Axios Atlanta

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Today's newsletter is 938 words — a 3.5-minute read

1 big thing: Settlement reached over South Fulton jail conditions

A jail fence with barbed wire.
Photo courtesy ferencziviktoria21/Getty Images

The Fulton County Sheriff’s Office is poised to accept a settlement agreement that would require it to improve conditions at one of its jails.

Why it matters: The preliminary settlement comes nearly three years after a federal lawsuit alleged detainees at the county's South Annex Jail were being held in solitary confinement in cells littered with urine, feces and toilet water.

The agreement says the Sheriff's Office must give detainees at least four hours they can spend outside their cells five days a week; opportunities to participate in activities; and access to clean drinking water, reading materials, personal hygiene items, clothes and underwear.

What they’re saying: Sheriff Pat Labat, who took office in 2021, said in a statement that his office is committed to "going above and beyond to treat detainees with a level of care approaching best practices in the industry."

  • “We continue the important work of improving jail conditions, working closely with experts in the field of mental health, and correctional services," he said. "Through this work, conditions for mentally ill detainees at the South Annex have improved dramatically since this litigation began."

What we're watching: A fairness hearing will be held at 3pm on March 16 where a judge will hear objections or comments about the settlement made by detainees represented in the class and give final approval to the agreement.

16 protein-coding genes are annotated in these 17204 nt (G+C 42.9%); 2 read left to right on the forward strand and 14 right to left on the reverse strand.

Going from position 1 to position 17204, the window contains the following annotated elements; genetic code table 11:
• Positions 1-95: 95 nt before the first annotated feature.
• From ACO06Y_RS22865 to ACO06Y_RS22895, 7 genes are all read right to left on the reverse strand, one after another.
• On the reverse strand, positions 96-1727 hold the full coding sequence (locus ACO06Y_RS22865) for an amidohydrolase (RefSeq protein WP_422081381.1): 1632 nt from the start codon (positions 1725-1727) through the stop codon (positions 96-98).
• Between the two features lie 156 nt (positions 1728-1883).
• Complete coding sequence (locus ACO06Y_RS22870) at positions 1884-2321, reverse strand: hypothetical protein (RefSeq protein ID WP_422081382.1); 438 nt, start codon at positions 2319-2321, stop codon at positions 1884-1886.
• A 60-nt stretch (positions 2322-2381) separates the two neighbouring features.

Read the full story.

2. Kemp v. Perdue: campaign finance edition

Animated gif of two elephants involved in a tug of war with their trunks
Illustration: Sarah Grillo/Axios

This week, Gov. Brian Kemp filed an ethics complaint against primary opponent David Perdue, alleging that his campaign improperly coordinated with a political action committee. Perdue denies it.

Why it matters: The complaint connects back to a larger fight brewing over what Perdue calls an “uneven and discriminatory campaign finance structure” that benefits Kemp.

  • Last week, Perdue sued Kemp about a new law that he argues “grants special fundraising and expenditure privileges to the incumbent governor.”

Flashback: Last year, the General Assembly passed the law that allows the governor — among other leaders — to create “leadership committees.”

  • These committees are not subject to standard campaign finance regulations, including limits on donations, and prohibitions against fundraising during the legislative session and coordination between candidates and committees.

What they’re saying: Kemp tells Axios that it's non-incumbents who normally have “an unfair advantage over me because they can raise money during the legislative session.”

  • Kemp’s lawyers also argued this in their response to Perdue’s lawsuit. Overturning the law, they said, would tilt the scales in Perdue’s favor.
  • Anthony Michael Kreis, a constitutional law professor at Georgia State University, said he sees merit in Perdue's argument because the leadership committee law creates a “two track” system that “benefits the incumbent purposefully and disadvantages everybody else.”

The big picture: Kreis said that, perversely, if Kemp’s complaint alleging improper coordination is correct, “then David Perdue’s lawsuit claims seem to be strengthened.”

  • Meaning, it highlights “how one-sided the law is for challengers running for office:” Kemp is able to coordinate with a political action committee while Perdue cannot.